The basic unit in life is cell. It
contains many protein molecules located at its different organelles. The growth
and reproduction of a cell as well as most of its other biological functions
are performed via these proteins. But proteins in different organelles or
subcellular locations have different functions. Facing the avalanche of
protein sequences generated in the postgenomic age, we are challenged to
develop high throughput tools for identifying the subcellular localization of
proteins based on their sequence information alone. Although considerable
efforts have been made in this regard, the problem is far apart from being
solved yet. Most existing methods can be used to deal with single-location
proteins only. Actually, proteins with multi-locations may have some special
biological functions that are particularly important for drug targets. Using
the ML-GKR (Multi-Label Gaussian Kernel Regression) method, we developed a
new predictor called “pLoc-mGpos” by in-depth extracting the key information
from GO (Gene Ontology) into the Chou’s general PseAAC (Pseudo Amino Acid
Composition) for predicting the subcellular localization of Gram-positive
bacterial proteins with both single and multiple location sites. Rigorous
cross-validation on a same stringent benchmark dataset indicated that the
proposed pLoc-mGpos predictor is remarkably superior to “iLoc-Gpos”, the
state-of-the-art predictor for the same purpose. To maximize the
convenience of most experimental scientists, a user-friendly web-server for the
new powerful predictor has been established at http://www.jci-bioinfo.cn/pLoc-mGpos/, by which users can easily get their
desired results without the need to go through the complicated mathematics
As the most basic unit of life, a cell must also undergo three most important processes of any living things: growth, reproduction, and death [ 1 ]. It is one of the fundamental problems in cellular and molecular biology to thoroughly understand these processes. The knowledge thus acquired is also closely associated with drug development. To realize it, however, the knowledge of proteins in different organelles of a cell or its subcellular localization is prerequisite.
During the last two decades or so, many computational methods were developed to address this problem (see [ 2 , 3 ] as well as a long list of references cited in the two important review articles).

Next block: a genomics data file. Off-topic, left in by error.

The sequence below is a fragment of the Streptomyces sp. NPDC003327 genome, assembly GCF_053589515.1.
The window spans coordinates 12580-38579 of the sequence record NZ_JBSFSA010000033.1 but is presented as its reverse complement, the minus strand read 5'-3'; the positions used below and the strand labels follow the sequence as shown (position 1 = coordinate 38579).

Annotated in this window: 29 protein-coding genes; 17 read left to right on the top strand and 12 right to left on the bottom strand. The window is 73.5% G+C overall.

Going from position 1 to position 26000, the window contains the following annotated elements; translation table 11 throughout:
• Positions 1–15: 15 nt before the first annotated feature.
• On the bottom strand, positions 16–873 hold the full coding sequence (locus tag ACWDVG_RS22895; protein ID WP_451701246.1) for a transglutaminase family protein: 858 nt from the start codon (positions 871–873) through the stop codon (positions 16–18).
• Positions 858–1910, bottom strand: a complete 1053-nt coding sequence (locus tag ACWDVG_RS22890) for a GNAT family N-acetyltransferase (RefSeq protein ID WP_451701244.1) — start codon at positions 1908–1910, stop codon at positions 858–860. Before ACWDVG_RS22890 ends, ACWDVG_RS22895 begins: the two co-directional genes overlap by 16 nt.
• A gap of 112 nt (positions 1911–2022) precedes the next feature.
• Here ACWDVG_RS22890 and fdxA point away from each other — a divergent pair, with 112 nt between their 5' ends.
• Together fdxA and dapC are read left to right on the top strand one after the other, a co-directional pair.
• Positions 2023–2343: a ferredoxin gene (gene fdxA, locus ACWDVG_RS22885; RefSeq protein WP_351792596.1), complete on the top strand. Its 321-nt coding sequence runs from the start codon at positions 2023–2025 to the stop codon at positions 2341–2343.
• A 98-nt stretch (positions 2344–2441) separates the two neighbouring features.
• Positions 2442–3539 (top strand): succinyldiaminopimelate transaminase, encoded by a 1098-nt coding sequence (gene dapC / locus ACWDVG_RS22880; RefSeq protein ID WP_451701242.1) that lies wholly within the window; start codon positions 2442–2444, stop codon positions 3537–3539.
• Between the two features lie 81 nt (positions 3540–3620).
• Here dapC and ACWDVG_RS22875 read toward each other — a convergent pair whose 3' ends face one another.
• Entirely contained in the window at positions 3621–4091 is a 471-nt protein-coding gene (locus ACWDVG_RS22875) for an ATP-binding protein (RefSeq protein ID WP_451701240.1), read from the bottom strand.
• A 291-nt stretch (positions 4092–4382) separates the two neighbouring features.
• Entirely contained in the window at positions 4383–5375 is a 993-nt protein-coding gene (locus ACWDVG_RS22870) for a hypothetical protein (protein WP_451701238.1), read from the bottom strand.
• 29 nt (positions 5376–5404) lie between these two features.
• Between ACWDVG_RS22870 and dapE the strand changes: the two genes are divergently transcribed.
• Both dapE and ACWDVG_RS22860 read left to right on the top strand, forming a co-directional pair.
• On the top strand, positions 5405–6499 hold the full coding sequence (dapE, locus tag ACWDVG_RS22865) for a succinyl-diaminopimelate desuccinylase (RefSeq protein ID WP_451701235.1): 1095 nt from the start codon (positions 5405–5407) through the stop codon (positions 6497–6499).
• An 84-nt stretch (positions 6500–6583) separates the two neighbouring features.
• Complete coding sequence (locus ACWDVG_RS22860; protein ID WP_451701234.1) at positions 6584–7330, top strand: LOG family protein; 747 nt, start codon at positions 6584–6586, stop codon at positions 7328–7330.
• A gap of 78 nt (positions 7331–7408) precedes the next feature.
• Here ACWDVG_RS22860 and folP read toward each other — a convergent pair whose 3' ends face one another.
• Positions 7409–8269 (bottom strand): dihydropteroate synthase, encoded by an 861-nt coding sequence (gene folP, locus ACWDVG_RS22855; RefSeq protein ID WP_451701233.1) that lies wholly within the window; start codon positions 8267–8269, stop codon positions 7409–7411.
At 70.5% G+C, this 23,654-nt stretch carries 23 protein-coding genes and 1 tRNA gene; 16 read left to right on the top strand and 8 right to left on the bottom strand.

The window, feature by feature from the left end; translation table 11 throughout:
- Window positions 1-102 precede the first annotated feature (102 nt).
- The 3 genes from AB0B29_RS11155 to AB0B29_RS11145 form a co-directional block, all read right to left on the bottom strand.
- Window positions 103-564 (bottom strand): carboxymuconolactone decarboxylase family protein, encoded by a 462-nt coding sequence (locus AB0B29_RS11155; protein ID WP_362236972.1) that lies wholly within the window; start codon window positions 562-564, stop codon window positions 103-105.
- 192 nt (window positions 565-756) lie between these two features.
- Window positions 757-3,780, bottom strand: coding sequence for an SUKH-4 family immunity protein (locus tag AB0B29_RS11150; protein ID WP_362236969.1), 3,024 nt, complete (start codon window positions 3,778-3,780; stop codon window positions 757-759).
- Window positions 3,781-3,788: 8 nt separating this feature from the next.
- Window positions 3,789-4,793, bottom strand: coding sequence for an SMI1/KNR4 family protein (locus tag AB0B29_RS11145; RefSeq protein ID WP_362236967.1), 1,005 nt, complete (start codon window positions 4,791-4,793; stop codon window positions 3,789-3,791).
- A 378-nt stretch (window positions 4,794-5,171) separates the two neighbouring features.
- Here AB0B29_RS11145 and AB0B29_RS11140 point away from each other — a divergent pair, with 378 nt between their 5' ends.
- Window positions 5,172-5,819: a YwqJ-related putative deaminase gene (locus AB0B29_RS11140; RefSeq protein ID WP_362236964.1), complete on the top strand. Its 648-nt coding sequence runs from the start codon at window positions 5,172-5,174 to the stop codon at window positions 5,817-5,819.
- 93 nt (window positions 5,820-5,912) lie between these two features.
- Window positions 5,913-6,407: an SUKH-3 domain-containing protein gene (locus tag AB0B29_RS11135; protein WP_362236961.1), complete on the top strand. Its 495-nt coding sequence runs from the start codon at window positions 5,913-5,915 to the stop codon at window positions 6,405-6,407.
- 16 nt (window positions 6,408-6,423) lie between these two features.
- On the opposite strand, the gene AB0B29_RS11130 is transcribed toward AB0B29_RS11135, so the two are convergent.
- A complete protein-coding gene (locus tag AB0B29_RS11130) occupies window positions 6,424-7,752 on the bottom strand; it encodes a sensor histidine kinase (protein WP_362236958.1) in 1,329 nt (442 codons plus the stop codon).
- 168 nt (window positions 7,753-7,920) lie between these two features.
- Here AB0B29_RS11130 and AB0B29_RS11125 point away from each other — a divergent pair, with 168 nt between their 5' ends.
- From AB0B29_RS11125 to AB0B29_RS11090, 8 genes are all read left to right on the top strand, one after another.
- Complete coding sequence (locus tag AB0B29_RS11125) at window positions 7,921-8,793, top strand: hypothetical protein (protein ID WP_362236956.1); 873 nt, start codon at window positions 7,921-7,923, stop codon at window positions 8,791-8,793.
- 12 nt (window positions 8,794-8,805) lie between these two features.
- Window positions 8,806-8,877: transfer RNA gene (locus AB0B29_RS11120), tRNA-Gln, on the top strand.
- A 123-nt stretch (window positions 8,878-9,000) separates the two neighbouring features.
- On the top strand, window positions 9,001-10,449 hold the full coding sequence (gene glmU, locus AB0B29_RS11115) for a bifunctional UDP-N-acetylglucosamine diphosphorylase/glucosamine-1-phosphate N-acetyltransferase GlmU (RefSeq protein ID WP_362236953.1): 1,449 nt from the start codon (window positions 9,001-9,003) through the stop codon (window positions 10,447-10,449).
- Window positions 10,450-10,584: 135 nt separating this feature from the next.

But most of the existing computational methods were designed to treat the single-label system in which each of the constituent proteins has one, and only one, subcellular location. With more experimental data emerging, however, the localization of proteins in a cell is actually a multi-label system, where some proteins may simultaneously occur in two or more different location sites. This kind of multiplex proteins often bears some exceptional biological functions [ 4 - 6 ], and should deserve our special attention [ 7 - 12 ], particularly from the viewpoint of selecting multiple targets [ 13 - 15 ] or key targets [ 16 - 19 ] for drug development.
About 10 years ago, some efforts have been made to explore this kind of multiplex protein systems [ 6 , 7 , 10 , 12 , 20 - 30 ]. In comparison with the single-label systems, it would be much more difficult and complicated to deal with the multi-label systems. Particularly, it is extremely difficult for a multi-label predictor to yield a descent result for the “absolute true” rate. The reason is as follows. Suppose a gram-positive bacterial protein is labeled with “1” and “2”, meaning that it may simultaneously exist in subcellular locations 1 and 2 in the real world. If its predicted result is “1”, or “2”, or “1 and 3”, or “2 and 3”, no score at all will be added for the absolute true rate. When and only when the predicted result is also exactly “1 and 2” meaning perfectly identical to the actual labels, will one score be added in calculating the absolute true rate. Therefore, it is the harshest metrics in measuring the quality of a multi-label predictor [ 31 ]. And that was why in proposing their multi-label predictors, many authors even did not mention the term of “absolute true rate”.